Wednesday, December 12, 2007

The Sad Part

Every artist will tell you that at the close of most outdoor shows there are plenty of folks down on their luck willing and actually wanting to help us pack our gear and carry it to our van, trailer, or truck. Sometimes they have vests labeling theme as porters and sometimes not, like in Savannah. Most of the time they are black men. Not always but in my experience they are the majority.

At Myrtle Beach and Savannah they are most prevalent. Tip them 10 or 20 bucks and you are packed up and on your way home while some of the other artisans are still breaking down. They are generally very trustworthy individuals because their reputations are at stake given that they rely on our cash to get them into the next week.

Back in November I noticed a black man reading a book on a bench. I couldn't quite see the name of the book as I passed him by but I did notice the book belonged to the Savannah Public Library. I saw him again the first week of December. He offered his manpower but given my disappointing weekend I told him I was fine to fend for myself.

I've been thinking about that man ever since. I wonder where he will spend his Christmas. I wonder if he has family somewhere. I wonder about why he was there in the first place and why a man, who presumably checks out books at a library, would be in a situation that he needs cash from an artisan doing a one-day show.

There are times that you see situations where you can make a swift judgment. There are also times when judgments aren't so clear and the "wonder factor" kicks into gear. I've wondered how a man that reads for leisure can sit on the beautiful waterfront of Savannah and not take it in. Is it because someone failed him? Is the beauty lost due to a deep bitterness? Is he waiting for something new to fill his soul?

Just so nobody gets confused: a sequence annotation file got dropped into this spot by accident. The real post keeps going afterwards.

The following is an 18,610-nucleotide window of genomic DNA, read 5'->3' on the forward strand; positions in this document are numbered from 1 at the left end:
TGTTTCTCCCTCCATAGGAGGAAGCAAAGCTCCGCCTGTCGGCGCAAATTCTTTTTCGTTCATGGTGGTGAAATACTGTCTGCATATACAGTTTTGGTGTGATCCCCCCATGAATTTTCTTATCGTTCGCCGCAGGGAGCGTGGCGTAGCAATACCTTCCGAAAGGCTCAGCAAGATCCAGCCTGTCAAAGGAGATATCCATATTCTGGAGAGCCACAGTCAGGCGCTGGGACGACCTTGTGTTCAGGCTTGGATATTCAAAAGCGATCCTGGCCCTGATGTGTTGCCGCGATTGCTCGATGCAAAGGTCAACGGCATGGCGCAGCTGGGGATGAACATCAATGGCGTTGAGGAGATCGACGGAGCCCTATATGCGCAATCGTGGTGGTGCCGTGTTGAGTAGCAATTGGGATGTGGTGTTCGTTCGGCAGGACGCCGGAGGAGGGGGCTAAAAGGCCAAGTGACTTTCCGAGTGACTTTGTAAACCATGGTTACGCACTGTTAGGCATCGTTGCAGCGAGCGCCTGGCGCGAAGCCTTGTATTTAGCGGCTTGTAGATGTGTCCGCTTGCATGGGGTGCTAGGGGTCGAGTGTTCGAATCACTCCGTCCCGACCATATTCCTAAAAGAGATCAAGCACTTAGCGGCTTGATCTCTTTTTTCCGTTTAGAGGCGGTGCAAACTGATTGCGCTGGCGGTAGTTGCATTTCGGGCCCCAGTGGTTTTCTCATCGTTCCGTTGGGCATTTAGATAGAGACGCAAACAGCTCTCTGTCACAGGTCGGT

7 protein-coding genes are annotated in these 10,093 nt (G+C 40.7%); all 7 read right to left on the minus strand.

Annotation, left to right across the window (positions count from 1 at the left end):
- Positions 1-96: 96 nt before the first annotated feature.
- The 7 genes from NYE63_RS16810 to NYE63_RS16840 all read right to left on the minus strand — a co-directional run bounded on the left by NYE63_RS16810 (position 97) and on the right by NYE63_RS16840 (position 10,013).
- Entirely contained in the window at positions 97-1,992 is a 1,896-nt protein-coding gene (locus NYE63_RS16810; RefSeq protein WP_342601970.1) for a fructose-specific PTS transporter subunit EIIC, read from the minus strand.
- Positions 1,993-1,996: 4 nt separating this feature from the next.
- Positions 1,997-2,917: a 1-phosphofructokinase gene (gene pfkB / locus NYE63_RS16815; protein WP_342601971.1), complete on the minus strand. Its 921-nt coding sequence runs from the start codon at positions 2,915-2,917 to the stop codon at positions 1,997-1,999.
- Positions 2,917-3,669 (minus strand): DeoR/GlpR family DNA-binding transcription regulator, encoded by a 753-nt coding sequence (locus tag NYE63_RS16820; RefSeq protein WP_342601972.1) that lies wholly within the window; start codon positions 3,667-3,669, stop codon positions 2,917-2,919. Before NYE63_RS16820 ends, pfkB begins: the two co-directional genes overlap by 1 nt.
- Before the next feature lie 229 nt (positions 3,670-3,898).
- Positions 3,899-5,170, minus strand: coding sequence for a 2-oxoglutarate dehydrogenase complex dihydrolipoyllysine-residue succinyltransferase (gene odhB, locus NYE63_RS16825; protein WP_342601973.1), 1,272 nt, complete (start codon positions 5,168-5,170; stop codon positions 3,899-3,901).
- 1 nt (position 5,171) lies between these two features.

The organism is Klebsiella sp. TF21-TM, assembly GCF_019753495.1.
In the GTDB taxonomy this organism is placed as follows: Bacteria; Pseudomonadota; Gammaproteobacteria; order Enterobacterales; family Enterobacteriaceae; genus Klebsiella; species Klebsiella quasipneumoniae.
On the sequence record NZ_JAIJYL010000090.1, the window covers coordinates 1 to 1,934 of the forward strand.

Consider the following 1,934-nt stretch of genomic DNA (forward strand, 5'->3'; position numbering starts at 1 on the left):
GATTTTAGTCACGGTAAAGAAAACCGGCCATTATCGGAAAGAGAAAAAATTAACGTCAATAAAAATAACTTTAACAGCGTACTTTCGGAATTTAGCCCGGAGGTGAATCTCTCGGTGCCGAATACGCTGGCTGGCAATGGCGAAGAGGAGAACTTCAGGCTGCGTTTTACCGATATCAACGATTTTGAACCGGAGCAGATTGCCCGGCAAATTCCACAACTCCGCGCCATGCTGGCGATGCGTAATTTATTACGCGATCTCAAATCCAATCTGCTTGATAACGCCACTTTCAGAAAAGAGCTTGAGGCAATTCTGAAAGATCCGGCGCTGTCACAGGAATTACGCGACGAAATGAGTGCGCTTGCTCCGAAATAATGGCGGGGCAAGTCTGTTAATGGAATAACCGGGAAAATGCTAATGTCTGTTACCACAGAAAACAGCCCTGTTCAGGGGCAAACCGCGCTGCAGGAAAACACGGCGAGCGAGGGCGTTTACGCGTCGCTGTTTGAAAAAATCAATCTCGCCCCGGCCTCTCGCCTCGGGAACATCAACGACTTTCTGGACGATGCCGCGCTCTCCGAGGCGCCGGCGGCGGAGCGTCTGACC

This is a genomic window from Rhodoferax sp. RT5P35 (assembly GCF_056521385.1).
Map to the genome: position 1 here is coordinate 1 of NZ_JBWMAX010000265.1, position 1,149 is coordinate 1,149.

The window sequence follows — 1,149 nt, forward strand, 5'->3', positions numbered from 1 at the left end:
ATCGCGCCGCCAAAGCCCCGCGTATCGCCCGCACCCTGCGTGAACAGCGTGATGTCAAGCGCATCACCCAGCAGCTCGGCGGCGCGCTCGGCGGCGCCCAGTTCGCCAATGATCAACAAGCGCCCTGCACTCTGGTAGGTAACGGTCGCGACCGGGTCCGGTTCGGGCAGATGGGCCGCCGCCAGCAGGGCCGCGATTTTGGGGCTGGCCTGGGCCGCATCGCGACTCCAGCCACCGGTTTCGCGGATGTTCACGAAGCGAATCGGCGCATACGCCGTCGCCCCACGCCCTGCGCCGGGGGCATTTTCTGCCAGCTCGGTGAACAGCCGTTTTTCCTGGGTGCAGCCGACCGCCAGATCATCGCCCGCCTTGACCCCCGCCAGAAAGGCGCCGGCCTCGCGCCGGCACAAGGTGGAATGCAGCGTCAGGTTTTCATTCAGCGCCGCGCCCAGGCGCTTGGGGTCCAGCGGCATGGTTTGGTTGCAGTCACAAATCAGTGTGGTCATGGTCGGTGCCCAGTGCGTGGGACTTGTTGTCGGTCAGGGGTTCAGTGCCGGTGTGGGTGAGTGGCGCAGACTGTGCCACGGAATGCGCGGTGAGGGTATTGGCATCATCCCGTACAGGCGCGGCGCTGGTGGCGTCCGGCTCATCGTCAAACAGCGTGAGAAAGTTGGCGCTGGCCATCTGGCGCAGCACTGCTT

I don't know but I care. The man probably feels like I do half the time - that I'm not the man I am supposed to be. It is a terrible curse and should be explored at some point. Until he is ready I hope to pass along another 5, or 10, or better yet, something that will make him feel more like the man he should be.


Anonymous said...

excellent post, Bennie...too often we pass people by, never even giving them a second thought. It does take some heart and mind to wonder about what other people's lives are - unfortunately, many people are soo busy with their lives that they don't want to fool with finding out - it would be uncomfortable, because it would require them to do something about it. or something along those lines....

we're off to Boone tomorrow - yay, last show before christmas.

j said...

Very indepth post Bennie, and it rings truth. Too many times do we walk by people and pass judgement :(

Gretchen said...

Why is it so hard for us to reach out and help or speak? Whether it's to another disabled person, a person who is/seems homeless or one who just wants to talk?

What holds us back? Fear? Mistrust? Not wanting to seem nosy?

Thanks for sharing your thoughts.